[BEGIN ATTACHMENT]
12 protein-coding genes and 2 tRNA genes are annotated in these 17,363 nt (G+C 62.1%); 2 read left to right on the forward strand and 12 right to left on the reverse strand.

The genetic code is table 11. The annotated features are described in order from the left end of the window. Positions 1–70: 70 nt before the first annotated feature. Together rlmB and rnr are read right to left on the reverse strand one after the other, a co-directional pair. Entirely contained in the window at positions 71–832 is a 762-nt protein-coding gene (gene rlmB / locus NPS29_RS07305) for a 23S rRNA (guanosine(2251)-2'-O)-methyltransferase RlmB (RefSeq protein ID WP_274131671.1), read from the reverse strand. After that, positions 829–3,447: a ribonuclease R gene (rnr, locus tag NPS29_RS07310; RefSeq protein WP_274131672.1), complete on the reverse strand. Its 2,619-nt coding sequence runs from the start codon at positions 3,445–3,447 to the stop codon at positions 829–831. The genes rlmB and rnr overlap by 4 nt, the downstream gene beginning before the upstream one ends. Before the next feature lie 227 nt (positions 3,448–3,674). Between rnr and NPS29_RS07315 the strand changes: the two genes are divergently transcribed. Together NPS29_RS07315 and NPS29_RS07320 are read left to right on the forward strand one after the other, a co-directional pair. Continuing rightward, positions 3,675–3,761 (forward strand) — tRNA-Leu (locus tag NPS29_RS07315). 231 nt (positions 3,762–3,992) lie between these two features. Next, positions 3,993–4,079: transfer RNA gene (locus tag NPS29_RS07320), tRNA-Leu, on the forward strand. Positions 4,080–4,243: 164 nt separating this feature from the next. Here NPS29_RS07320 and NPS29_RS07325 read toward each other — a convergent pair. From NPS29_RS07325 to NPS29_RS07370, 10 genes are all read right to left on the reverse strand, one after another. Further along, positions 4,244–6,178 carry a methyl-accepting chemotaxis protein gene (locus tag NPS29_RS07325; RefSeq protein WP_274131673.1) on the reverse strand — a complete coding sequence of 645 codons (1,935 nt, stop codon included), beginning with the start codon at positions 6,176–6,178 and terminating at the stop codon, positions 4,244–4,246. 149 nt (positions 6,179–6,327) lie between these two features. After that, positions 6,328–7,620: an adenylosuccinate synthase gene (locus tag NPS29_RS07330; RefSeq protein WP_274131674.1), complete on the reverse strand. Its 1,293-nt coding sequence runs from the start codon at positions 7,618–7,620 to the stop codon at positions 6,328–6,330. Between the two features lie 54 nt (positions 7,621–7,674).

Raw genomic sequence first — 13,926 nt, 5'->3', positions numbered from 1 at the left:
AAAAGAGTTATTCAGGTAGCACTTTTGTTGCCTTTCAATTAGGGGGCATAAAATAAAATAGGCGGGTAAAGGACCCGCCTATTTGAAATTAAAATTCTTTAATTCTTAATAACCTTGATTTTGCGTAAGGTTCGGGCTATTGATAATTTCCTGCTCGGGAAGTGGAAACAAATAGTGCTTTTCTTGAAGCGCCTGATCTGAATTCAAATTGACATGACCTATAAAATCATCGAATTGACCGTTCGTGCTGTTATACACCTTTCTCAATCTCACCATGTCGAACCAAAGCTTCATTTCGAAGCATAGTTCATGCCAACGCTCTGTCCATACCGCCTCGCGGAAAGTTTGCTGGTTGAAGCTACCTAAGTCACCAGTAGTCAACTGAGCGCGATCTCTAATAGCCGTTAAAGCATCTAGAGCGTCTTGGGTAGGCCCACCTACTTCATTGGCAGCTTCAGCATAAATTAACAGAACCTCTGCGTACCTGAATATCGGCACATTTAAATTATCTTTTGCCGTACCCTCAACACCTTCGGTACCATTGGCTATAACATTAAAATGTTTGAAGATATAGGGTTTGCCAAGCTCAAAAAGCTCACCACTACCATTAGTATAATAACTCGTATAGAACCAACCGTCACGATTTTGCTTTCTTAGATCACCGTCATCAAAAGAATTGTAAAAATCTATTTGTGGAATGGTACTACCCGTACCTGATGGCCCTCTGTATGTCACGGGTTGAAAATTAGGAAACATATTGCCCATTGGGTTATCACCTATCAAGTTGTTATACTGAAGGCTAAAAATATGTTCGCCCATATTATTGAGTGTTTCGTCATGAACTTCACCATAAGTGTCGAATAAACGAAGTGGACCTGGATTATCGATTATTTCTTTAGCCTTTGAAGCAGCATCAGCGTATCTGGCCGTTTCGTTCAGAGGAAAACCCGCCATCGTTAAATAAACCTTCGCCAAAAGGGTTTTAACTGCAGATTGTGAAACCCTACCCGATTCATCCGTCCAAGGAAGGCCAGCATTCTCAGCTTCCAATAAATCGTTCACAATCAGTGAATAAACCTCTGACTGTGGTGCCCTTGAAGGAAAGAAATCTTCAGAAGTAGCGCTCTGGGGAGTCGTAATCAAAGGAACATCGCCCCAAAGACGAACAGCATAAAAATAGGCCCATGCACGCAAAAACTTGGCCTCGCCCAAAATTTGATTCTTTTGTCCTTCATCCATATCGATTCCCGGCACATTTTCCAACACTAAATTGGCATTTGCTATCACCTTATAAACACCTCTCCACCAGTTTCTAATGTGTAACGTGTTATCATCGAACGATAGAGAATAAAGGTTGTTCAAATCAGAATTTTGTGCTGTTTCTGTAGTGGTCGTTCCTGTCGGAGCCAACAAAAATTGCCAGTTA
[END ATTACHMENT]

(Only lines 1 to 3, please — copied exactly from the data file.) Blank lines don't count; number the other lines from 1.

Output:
12 protein-coding genes and 2 tRNA genes are annotated in these 17,363 nt (G+C 62.1%); 2 read left to right on the forward strand and 12 right to left on the reverse strand.

The genetic code is table 11. The annotated features are described in order from the left end of the window. Positions 1–70: 70 nt before the first annotated feature. Together rlmB and rnr are read right to left on the reverse strand one after the other, a co-directional pair. Entirely contained in the window at positions 71–832 is a 762-nt protein-coding gene (gene rlmB / locus NPS29_RS07305) for a 23S rRNA (guanosine(2251)-2'-O)-methyltransferase RlmB (RefSeq protein ID WP_274131671.1), read from the reverse strand. After that, positions 829–3,447: a ribonuclease R gene (rnr, locus tag NPS29_RS07310; RefSeq protein WP_274131672.1), complete on the reverse strand. Its 2,619-nt coding sequence runs from the start codon at positions 3,445–3,447 to the stop codon at positions 829–831. The genes rlmB and rnr overlap by 4 nt, the downstream gene beginning before the upstream one ends. Before the next feature lie 227 nt (positions 3,448–3,674). Between rnr and NPS29_RS07315 the strand changes: the two genes are divergently transcribed. Together NPS29_RS07315 and NPS29_RS07320 are read left to right on the forward strand one after the other, a co-directional pair. Continuing rightward, positions 3,675–3,761 (forward strand) — tRNA-Leu (locus tag NPS29_RS07315). 231 nt (positions 3,762–3,992) lie between these two features. Next, positions 3,993–4,079: transfer RNA gene (locus tag NPS29_RS07320), tRNA-Leu, on the forward strand. Positions 4,080–4,243: 164 nt separating this feature from the next. Here NPS29_RS07320 and NPS29_RS07325 read toward each other — a convergent pair. From NPS29_RS07325 to NPS29_RS07370, 10 genes are all read right to left on the reverse strand, one after another. Further along, positions 4,244–6,178 carry a methyl-accepting chemotaxis protein gene (locus tag NPS29_RS07325; RefSeq protein WP_274131673.1) on the reverse strand — a complete coding sequence of 645 codons (1,935 nt, stop codon included), beginning with the start codon at positions 6,176–6,178 and terminating at the stop codon, positions 4,244–4,246. 149 nt (positions 6,179–6,327) lie between these two features. After that, positions 6,328–7,620: an adenylosuccinate synthase gene (locus tag NPS29_RS07330; RefSeq protein WP_274131674.1), complete on the reverse strand. Its 1,293-nt coding sequence runs from the start codon at positions 7,618–7,620 to the stop codon at positions 6,328–6,330. Between the two features lie 54 nt (positions 7,621–7,674).

Raw genomic sequence first — 13,926 nt, 5'->3', positions numbered from 1 at the left: